Unflinching is somewhat of a wild card. Its benefits may be a placebo, or perhaps more noticeable under certain conditions, but it is by no means going to make or break your game. Suffice to say that, when it’s working, you’ll hopefully be able to land that crucial headshot even under fire.
In summation, the Eye of Sol has a smattering of perks that don’t necessarily improve any of its weaknesses, but aren’t outright useless. A pure stat-booster like Perfect Balance is sorely lacking – though with 2.0’s changes on the horizon, this might not be such a bad thing – and the age-old Destiny problem of “PvE or PvP?” rears its ugly head when considering the lack of synergy between Army of One and Unflinching.
Speaking of which…
This sniper rifle is a touch better than some of its PvE rivals introduced in the House of Wolves. Its main benefit is its extra shot per magazine, which may seem insignificant, but it equates to more DPS on a single troublesome enemy than a comparable alternative with 4 in the magazine. It’s not going to have much staying power though, as it lacks the raw Impact of the LDR or Spear archetypes, and thus needs to rely on quantity over quality when engaging an enemy.
You’re going to want to be smart about your reserves: Use it opportunistically, when you encounter a wall that slows your progression. Weapons like Ice Breaker might be fine to use as a second Primary, but the benefit to using the Sol or Prudence is a sudden burst of DPS when it’s called for, and to not squander it until then. Consider pairing it with a Hand Cannon with a healthy amount of Impact to cover the close-to-mid range encounters.
Your other option is to prey on weak enemies to activate Army of One constantly. This requires a presence of mind that might be taxing to maintain, but is a viable strategy on its own. Just get used to seeing “0” in reserve ammunition.
It’s interesting to note that the Eye of Sol can only have Solar damage. It faces stiff competition from Ice Breaker and Black Hammer for PvE, and frankly can’t really touch either of them when compared side-by-side. Still, if you choose to take it into PvE, it will obviously be most ideal for Hive missions in which shielded Wizards will prove troublesome, or areas such as the Cabal room in the Prison of Elders where Centurions are numerous.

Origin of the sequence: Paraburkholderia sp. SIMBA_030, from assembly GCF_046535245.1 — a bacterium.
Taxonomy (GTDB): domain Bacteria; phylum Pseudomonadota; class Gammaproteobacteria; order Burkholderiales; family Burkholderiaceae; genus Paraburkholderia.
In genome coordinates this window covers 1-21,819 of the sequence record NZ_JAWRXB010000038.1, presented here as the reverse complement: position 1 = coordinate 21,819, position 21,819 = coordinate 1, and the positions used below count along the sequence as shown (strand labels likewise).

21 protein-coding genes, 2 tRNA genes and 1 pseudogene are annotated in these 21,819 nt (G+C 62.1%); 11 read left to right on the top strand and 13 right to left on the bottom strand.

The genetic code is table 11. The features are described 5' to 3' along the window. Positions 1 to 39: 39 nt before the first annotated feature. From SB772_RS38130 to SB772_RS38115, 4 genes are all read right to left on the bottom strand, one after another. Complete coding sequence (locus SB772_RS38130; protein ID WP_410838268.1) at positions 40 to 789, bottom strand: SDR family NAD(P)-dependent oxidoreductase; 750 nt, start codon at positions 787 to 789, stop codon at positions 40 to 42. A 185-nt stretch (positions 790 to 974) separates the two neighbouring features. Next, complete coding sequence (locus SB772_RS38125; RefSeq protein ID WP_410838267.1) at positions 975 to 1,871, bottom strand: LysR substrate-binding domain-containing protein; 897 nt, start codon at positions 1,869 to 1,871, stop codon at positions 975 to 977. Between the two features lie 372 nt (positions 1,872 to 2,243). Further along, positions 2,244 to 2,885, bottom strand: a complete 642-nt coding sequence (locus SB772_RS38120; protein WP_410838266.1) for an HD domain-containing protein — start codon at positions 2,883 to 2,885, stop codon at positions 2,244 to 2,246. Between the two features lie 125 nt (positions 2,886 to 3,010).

The one thing this weapon has going for it that makes it an obvious choice for PvP: high Aim Assist. At 61 – which can be improved to 71 – it undoubtedly is one of the most friendly options for those who like a helping hand. High AA does not result a drastic bonus, but the stickiness that your reticle receives when a target moves slightly is sometimes enough to make a miss, a hit.
With its larger-than-average Magazine Size and fast RoF, the Eye of Sol also is a scary option for body-shot snipers. While one should always aim for headshots when it’s feasible, this Trials rifle can be surprisingly deadly when emptied judiciously into an enemy crowd – providing you can handle the kick.
Unfortunately, the good mostly stops there. Ironically, it’s an inferior choice for the incredibly popular Trials of Osiris. If the Guardian you’re victimizing has recently been revived, picked up an Overshield, or is using Nova Bomb, Radiance, or Arc Blade, you’ll find it impossible to eliminate them with fewer than two shots.
This is a notable handicap; “revive-sniping” is one of the most crucial strategies for many Trials teams. Winning a sniper duel at the beginning of Pantheon doesn’t mean much if you can’t lock down opposing ghosts with the threat of a quick return to the grave. For this reason, the Eye of Sol is better for standard Crucible playlists, with the exception of Skirmish and Salvage.
The Eye of Sol doesn’t quite live up to its potential, but is no way a disappointment. The combination of a few key stats, ShortGaze, and Snapshot, is a recipe for the Eye to feel right at home in the Crucible. When not outright dropping unshielded enemies with a headshot, it will give them the smallest amount of respite before finishing the job with a follow-up.
In PvE, it’s not really worth your time. Though Solar damage and Army of One are intriguing, its Impact class and lack of Field Scout pretty much dooms its chances of becoming a regular part of your rotation.
The miserable base Stability might dissuade you from using it, but give it a try!
For PvP this weapon earns a 8.2/10 and for PvE a 6.8.